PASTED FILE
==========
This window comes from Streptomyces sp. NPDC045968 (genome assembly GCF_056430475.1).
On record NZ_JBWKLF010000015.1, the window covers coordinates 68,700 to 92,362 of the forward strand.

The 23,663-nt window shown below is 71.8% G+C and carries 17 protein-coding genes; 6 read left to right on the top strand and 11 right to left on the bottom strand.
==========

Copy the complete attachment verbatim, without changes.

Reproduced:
This window comes from Streptomyces sp. NPDC045968 (genome assembly GCF_056430475.1).
On record NZ_JBWKLF010000015.1, the window covers coordinates 68,700 to 92,362 of the forward strand.

The 23,663-nt window shown below is 71.8% G+C and carries 17 protein-coding genes; 6 read left to right on the top strand and 11 right to left on the bottom strand.